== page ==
45. Pearland Economic Development Corp.
  46. Plano Economic Development
  47. Port of Houston Authority
  48. Richardson Economic Development Partnership
  49. Rio South Texas Economic Council, Edinburg
  50. Rockwall Economic Development Corp.
  51. Round Rock Chamber Economic Development Partnership
  52. Rowlett Economic Development
  53. San Antonio Economic Development Foundation
  54. San Marcos Partnership Economic Development
  55. Seguin Economic Development
  56. Southern Texas Economic Development Foundation, Beaumont
  57. Sugar Land Economic Development
  58. Team Texas, Austin
  59. Texas Economic Development & Tourism Dept., Austin
  60. Texas Secretary of State
  61. Victoria Economic Development Corp.
  62. Wichita Falls Economic Development
  1. Cache County Chamber, Economic Development, Logan
  2. Economic Development Corp. of Utah, Salt Lake City
  3. Office of Economic Development, Salt Lake City
  4. Office of the Governor
  5. Ogden Community and Economic Development Dept.
  6. Weber County Economic Development Partnership, Ogden
  1. Fairfax County Economic Development Authority, Tysons Corner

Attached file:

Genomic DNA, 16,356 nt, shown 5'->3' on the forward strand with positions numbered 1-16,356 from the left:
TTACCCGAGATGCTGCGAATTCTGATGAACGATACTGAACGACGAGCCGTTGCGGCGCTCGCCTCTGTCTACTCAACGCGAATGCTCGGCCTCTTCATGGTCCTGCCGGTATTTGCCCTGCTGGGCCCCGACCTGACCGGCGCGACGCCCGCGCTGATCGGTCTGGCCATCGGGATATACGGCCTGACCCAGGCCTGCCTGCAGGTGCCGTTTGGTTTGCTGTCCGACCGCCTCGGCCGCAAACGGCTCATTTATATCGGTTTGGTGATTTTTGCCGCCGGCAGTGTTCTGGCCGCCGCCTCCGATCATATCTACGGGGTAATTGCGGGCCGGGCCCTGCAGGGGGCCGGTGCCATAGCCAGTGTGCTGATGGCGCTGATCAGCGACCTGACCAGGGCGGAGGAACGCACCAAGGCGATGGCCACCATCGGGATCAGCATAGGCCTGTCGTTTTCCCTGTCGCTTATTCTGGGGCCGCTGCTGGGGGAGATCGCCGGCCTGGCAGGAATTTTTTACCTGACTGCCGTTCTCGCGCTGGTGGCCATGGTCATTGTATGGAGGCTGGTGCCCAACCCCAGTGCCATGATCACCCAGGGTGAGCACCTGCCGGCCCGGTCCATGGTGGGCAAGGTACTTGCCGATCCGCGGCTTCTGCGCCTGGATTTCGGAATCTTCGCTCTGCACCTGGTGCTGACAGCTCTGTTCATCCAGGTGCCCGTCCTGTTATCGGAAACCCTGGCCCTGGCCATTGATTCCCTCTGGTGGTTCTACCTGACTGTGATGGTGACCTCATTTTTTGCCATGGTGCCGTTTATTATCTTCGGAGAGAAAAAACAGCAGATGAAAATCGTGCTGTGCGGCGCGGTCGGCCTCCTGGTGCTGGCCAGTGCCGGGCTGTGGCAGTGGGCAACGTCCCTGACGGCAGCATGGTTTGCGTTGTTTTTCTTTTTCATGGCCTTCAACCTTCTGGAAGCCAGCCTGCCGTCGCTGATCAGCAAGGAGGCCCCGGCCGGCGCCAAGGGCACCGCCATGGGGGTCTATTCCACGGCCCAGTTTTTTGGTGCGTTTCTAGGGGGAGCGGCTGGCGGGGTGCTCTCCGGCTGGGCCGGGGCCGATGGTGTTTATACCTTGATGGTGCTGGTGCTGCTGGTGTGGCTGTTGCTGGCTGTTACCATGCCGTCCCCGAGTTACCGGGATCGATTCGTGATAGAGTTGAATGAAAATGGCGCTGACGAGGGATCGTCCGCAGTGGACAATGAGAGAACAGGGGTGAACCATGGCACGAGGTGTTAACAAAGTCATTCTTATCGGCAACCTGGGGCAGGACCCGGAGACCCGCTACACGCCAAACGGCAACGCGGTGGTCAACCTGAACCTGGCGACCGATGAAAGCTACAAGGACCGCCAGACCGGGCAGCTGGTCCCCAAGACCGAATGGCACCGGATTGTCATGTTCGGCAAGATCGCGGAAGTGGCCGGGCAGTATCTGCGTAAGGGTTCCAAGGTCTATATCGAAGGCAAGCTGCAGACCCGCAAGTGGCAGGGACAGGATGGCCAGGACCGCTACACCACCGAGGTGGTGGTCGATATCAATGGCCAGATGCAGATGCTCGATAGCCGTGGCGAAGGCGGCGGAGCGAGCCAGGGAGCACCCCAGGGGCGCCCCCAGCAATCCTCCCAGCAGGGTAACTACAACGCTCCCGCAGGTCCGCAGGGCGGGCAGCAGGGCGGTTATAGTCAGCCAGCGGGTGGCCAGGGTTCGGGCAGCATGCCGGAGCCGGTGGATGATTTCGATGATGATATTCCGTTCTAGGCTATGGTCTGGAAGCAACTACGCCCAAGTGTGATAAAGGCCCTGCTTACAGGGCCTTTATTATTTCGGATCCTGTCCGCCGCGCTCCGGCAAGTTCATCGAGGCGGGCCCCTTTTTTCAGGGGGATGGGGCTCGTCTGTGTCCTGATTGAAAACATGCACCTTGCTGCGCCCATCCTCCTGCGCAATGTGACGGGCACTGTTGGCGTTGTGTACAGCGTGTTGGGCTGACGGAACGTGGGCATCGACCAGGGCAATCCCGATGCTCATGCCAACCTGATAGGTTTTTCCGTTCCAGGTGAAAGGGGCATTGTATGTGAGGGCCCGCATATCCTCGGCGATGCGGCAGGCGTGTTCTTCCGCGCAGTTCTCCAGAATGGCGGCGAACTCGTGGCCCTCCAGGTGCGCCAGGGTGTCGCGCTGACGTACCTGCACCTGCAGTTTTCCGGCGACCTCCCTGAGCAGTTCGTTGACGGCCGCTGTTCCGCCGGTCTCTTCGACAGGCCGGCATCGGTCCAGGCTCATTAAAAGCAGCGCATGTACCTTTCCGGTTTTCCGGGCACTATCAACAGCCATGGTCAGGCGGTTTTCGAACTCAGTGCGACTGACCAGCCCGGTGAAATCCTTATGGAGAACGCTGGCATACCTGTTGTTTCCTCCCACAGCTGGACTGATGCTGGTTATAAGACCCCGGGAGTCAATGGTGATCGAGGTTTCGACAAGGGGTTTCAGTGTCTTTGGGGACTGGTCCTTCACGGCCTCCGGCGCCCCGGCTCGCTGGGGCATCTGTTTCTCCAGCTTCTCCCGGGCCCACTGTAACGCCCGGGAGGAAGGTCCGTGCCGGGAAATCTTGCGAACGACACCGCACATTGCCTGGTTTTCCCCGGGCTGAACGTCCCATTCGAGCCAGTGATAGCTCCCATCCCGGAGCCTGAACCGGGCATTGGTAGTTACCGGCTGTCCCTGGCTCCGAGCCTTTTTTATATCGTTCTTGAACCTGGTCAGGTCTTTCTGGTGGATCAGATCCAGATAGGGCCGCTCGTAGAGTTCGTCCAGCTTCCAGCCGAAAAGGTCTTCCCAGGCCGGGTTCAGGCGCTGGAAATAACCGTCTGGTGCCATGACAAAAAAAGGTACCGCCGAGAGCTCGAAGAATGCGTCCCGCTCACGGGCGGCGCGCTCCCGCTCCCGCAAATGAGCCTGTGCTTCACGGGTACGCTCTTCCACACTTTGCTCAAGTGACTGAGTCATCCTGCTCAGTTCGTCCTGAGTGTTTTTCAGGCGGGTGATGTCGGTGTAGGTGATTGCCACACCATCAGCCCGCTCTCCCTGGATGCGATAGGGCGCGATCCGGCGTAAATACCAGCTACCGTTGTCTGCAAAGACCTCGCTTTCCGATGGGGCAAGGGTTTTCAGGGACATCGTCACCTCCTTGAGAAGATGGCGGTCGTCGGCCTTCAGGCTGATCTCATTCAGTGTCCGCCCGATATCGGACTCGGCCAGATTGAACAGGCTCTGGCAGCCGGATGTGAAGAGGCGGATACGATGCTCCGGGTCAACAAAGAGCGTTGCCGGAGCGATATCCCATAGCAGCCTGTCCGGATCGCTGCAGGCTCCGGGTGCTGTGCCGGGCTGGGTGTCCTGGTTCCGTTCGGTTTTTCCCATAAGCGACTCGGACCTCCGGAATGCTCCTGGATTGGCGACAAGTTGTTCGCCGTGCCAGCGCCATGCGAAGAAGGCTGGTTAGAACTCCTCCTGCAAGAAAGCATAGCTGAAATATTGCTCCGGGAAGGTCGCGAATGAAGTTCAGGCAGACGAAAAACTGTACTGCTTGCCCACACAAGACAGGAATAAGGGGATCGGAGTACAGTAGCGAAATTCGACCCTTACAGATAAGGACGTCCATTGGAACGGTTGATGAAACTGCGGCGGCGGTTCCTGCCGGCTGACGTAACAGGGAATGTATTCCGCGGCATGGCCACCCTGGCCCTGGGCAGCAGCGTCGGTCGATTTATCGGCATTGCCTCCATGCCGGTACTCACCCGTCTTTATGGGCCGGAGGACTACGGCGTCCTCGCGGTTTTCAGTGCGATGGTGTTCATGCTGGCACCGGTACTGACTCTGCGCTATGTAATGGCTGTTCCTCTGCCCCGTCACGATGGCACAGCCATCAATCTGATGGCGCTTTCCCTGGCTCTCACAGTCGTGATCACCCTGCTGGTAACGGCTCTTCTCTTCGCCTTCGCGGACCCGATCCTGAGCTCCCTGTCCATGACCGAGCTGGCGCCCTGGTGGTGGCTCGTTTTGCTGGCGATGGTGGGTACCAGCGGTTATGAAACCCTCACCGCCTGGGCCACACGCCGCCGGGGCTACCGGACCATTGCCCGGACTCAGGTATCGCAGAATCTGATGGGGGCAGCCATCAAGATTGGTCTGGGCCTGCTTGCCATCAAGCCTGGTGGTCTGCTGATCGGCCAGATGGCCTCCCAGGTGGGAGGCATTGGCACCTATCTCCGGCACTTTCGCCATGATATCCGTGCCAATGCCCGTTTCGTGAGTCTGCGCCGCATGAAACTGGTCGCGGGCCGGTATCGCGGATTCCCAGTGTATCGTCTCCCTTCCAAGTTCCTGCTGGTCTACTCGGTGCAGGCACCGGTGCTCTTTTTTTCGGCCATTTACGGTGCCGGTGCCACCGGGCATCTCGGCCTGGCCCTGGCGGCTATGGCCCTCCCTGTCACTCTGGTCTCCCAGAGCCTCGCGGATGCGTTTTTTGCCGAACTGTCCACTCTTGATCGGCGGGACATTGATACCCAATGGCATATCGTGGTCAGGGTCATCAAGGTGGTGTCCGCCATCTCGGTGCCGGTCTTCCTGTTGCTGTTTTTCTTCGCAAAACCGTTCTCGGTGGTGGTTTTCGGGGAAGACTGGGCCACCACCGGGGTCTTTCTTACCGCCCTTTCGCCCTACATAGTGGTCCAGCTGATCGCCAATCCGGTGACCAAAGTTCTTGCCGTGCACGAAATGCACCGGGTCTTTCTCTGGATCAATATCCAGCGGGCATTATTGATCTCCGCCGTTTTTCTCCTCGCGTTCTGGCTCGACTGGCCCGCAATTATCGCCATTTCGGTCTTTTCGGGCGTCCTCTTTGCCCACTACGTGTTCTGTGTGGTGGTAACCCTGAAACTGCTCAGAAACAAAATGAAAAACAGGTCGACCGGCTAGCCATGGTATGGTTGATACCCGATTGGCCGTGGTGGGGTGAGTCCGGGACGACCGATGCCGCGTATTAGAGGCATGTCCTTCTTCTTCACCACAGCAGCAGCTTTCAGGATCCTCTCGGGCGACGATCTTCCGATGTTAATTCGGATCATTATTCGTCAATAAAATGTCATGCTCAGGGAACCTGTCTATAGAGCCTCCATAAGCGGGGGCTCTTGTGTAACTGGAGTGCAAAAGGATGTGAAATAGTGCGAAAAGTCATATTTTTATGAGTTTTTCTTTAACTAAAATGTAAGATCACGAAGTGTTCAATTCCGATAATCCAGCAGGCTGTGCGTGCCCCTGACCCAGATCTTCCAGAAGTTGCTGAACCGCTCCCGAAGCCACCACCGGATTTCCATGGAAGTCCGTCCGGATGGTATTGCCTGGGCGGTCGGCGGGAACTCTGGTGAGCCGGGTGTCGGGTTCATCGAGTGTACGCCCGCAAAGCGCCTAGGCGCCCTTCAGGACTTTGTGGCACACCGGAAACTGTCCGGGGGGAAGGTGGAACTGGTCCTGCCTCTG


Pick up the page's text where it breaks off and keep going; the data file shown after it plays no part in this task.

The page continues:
2. Hampton Economic Development
  3. Hampton Roads Economic Development Alliance, Norfolk
  4. Isle of Wright County Economic Development, Isle of Wright
  5. Portsmouth Economic Development Dept.
  6. Roanoke Regional Partnership
  7. Rockingham County Dept. of Community Development, Harrisonburg
  8. Virginia Beach Economic Development
  9. Virginia Economic Development Partnership, Richmond
  10. Virginia Port Authority, Norfolk
  11. Virginia’s 2000 Business and Economic Development Alliance, Lynchburg
  12. Virginia’s Growth Alliance, Keysville
  13. Washington County Economic Development & Community Relations, Abingdon
  1. Greater Spokane Inc.
  2. Port of Sunnyside
  3. Yakima County Development Association
West Virginia:
  1. Jefferson County Development Authority, Charles Town
  2. West Virginia Development Office, Charleston
A state-by-state tally is below:

RankStateNumber of Organizations
12North Carolina6
15South Carolina6
20New Mexico3
27West Virginia2
29South Dakota1

One focus of this blog has been to address California’s difficult business environment, as addressed in the study, California Business Departures: An Eight-Year Review 2008-2015, (PDF) updated Jan. 14, 2016.

Joseph Vranich is known as The Business Relocation Coach while the formal name of his business is Spectrum Location Solutions. Joe helps companies find great locations in which to grow. Also, Joe has been a Keynote Speaker for more than 20 years – see A Speaker Throughout the U.S. and in Europe and Asia.

Saturday, October 15, 2016

Oh-oh! Jerry Brown’s Clone Might Become President

Do more people find Hillary Clinton unreliable, calculating, deceiving, morally bankrupt and lacking in core beliefs or Donald Trump immature, petulant, unqualified, temperamental and egocentric?

We will know the answer on election night.